Tel Aviv University Presents Global ‘Positive Trends’ Countering Antisemitism to Israel’s President
Senior researchers at the Tel Aviv University have highlighted positive trends and initiatives countering antisemitism during 2021, as leading Jewish groups said last year marked the worst year of anti-Jewish attacks worldwide in a decade.
While acknowledging a rise in “alarming” incidents, the Kantor Center for the Study of Contemporary European Jewry at Tel Aviv University concluded in a report released Thursday that there are “many encouraging developments in the fight against antisemitism and other forms of racially and religiously charged radicalization.”
“Discourse on antisemitism and radicalization usually focuses on troubling negative trends,” stated Prof. Uriya Shavit, Head of the Kantor Center at TAU. “We decided that a positive report, describing encouraging developments and activities, should also be published — for three reasons: expressing appreciation for those already active; impelling more governments and organizations worldwide to initiate similar activities; and promoting a discussion on concrete proposals for improving existing programs.”
The report was presented Thursday to Israel’s President Isaac Herzog at a special ceremony in Jerusalem marking International Holocaust Remembrance Day.
“The global antisemitism crisis is escalating, but the international fight against it is also intensifying,” said Herzog. “We are witnessing many initiatives for combating antisemitism around the world, and we must encourage and foster these positive trends. Strengthening the light is just as important as fighting darkness.”
Produced by a team of seven academics, the TAU report includes policy recommendations for organizations and governments to keep these positive trends going in their efforts to counter antisemitism. It focuses on four areas: legal trends, political and legislative initiatives, cultural actions and activities in the Middle East.
On the legal front, the report highlighted two actions introduced by the European Commission in 2021 to curb the almost unrestricted spread of hate propaganda. The first is to expand the “EU Crimes” list to include hate speech and hate crimes. Secondly, the Commission unveiled a nine-year strategy to counter antisemitism and foster Jewish life among its 27 member states as well as promote Holocaust research and remembrance.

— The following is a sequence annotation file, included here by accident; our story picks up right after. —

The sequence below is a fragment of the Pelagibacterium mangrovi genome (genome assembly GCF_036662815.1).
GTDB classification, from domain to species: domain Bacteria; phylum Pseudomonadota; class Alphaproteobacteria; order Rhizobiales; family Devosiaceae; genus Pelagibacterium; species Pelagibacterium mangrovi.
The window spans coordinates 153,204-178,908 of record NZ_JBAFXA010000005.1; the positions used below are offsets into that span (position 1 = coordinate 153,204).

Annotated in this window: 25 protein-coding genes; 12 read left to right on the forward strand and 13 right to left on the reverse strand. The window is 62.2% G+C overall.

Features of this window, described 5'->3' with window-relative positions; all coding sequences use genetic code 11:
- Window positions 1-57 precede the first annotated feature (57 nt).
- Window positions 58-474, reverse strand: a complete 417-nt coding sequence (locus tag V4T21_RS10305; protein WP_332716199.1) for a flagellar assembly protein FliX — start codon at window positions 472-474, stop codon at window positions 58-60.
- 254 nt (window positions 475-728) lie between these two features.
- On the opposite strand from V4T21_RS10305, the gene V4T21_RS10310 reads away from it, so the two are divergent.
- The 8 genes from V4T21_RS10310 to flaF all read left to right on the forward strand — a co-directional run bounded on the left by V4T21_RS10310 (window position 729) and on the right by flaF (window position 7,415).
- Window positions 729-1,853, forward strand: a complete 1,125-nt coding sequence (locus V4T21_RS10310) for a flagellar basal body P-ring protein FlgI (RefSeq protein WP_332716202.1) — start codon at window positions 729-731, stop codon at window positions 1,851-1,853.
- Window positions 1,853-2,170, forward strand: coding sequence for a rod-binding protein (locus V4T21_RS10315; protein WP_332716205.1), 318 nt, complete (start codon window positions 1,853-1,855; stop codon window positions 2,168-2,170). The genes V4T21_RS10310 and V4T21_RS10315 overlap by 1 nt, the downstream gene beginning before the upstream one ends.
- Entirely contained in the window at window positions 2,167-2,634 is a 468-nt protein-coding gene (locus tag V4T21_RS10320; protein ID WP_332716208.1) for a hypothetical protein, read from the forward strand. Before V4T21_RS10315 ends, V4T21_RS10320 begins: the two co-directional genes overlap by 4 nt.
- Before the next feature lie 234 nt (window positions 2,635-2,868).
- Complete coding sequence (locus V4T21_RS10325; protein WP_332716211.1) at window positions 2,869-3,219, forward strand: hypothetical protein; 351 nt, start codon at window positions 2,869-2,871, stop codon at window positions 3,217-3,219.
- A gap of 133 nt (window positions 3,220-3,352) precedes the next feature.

“Countering hate speech online is a major priority. Internet companies often remove online hate speech after receiving a specific complaint,” the report said. “Therefore, robust reporting mechanisms must be put in place. On the national level, justice ministries working in coordination with law enforcement can develop technology for quick and effective online reporting and effective follow-up on individual reports.”
The report commended that some Western governments and NGOs, alongside local and international organizations, last year reacted to the rising wave of antisemitism.
“Some allocated budgets to secure Jewish communities and established educational and training programs for law enforcement; some advanced legislation to curb expressions of antisemitism online and others adopted the International Holocaust Remembrance Alliance (IHRA) working definition of antisemitism,” the report said.
Since 2015, more than 800 governments, associations and civic organizations worldwide have adopted the IHRA definition of antisemitism, with the majority adopting the definition over the past two years, according to the report.
As sports stadiums around the world reopened last year following COVID-19 lockdowns, some incidents of racist crowd chants and other expressions of racist and antisemitic behavior were recorded. In response, sports associations and teams in Western Europe and North America took action to combat the “vile phenomenon.”
The English Football Association (FA) pledged to adopt the IHRA definition for antisemitism, and football teams in England followed suit. IHRA was also adopted by the Austrian Football Association. Another example were two European football clubs in Germany and the Netherlands which partnered with the Anne Frank House to develop guidelines for tackling antisemitism in football.
“The fight against antisemitism in sports is conducted at all levels — from the EU and national associations through the teams, all the way to the fans themselves,” the report found.
The authors of the report called for the Israeli government to allocate budgets for tackling antisemitism in sports with a focus on Eastern Europe. The government should seek partnerships with sporting associations worldwide to confront expressions of antisemitism from players and fans, it was recommended. Another proposal made in the report is for Israel’s Ministry of Culture and Sport to launch a program for weeklong training camps that will bring youth teams to Israel and would include an educational program on Jewish history and antisemitism.